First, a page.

The Apartment Complex I live in Does Not Allow any outdoor Antenna's at all.
While this veers this thread a bit off topic, you should familiarize yourself with OTARD.The Apartment Complex I live in Does Not Allow any outdoor Antenna's at all.
The rule (47 C.F.R. Section 1.4000) has been in effect since October 1996, and it prohibits restrictions that impair the installation, maintenance or use of antennas used to receive video programming. The rule applies to video antennas including direct-to-home satellite dishes that are less than one meter (39.37") in diameter (or of any size in Alaska), TV antennas, and wireless cable antennas. The rule prohibits most restrictions that: (1) unreasonably delay or prevent installation, maintenance or use; (2) unreasonably increase the cost of installation, maintenance or use; or (3) preclude reception of an acceptable quality signal.
Effective January 22, 1999, the Commission amended the rule so that it also applies to rental property where the renter has an exclusive use area, such as a balcony or patio.
Got my email yesterday from the League. Took all of a minute if that to follow the links and send my letters off. I am not in an HOA, but I have long supported the League in this effort for my fellow amateurs that do live in HOAs.The ARRL put together a great link to contact your Senators. It takes 2 minutes. I hope everyone takes the time to help those of us that are in HOAs.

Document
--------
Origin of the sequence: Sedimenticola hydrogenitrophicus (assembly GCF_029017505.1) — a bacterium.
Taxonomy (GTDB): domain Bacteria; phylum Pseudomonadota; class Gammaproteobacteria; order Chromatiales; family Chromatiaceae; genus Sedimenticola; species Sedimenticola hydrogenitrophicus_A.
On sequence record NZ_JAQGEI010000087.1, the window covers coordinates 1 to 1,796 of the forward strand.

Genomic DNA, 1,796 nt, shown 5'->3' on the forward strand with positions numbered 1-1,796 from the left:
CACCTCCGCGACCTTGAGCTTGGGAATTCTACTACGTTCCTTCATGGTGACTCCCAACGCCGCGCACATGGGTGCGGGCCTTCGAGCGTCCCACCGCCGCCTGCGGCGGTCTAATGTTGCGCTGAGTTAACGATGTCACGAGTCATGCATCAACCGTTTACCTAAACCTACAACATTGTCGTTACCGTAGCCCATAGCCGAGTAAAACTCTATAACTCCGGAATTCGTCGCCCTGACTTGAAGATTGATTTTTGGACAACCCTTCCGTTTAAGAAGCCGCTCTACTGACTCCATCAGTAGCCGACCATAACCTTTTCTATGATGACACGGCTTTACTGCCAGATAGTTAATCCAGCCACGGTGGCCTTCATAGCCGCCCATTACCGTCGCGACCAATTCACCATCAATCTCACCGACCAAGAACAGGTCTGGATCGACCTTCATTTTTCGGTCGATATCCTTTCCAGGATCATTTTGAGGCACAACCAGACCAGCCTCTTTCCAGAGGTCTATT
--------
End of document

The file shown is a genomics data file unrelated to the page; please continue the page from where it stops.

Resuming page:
Here's a better worded article on the subject:
From the above article:
"The bill includes a provision to allow amateur radio operators to negotiate with individual homeowner associations to install antennas that conform to the community’s aesthetic interests. The provision would preserve association control over a community’s appearance and would enable expansion of amateur radio networks in areas that were previously off-limits to operators."
As stated, this does't mean (if this passes) that you'll get to put up a 75 foot tower on your condo's balcony. It just means you get to ask for an accommodation, they need to work with you, but they still have final say over the aesthetics. This might mean that while you'd really like to put up a big beam, they -might- allow you to string up a wire dipole.
The league is pushing back. Here is their response:As many have already posted, the current bill will not achieve the Nirvana described by the thread title. A former ARRL vice-director has recently held forth on this bill and how it achieved its current form. Here is the text of his post as was re-posted on the "100 Watts and a Wire" Facebook page:
Now that I am a former ARRL Vice Director, I am free to speak my mind on
this matter. As a long-time proponent of antenna rights, it is with great
disappointment that I say I do not favor passage of HR-555. I should add up
front, by way of disclaimer, that I am not an attorney.
73 - Marty N6VI
Sounds good but....We are very close to this passing..please follow the link and contact your Senator.. it's quick and easy.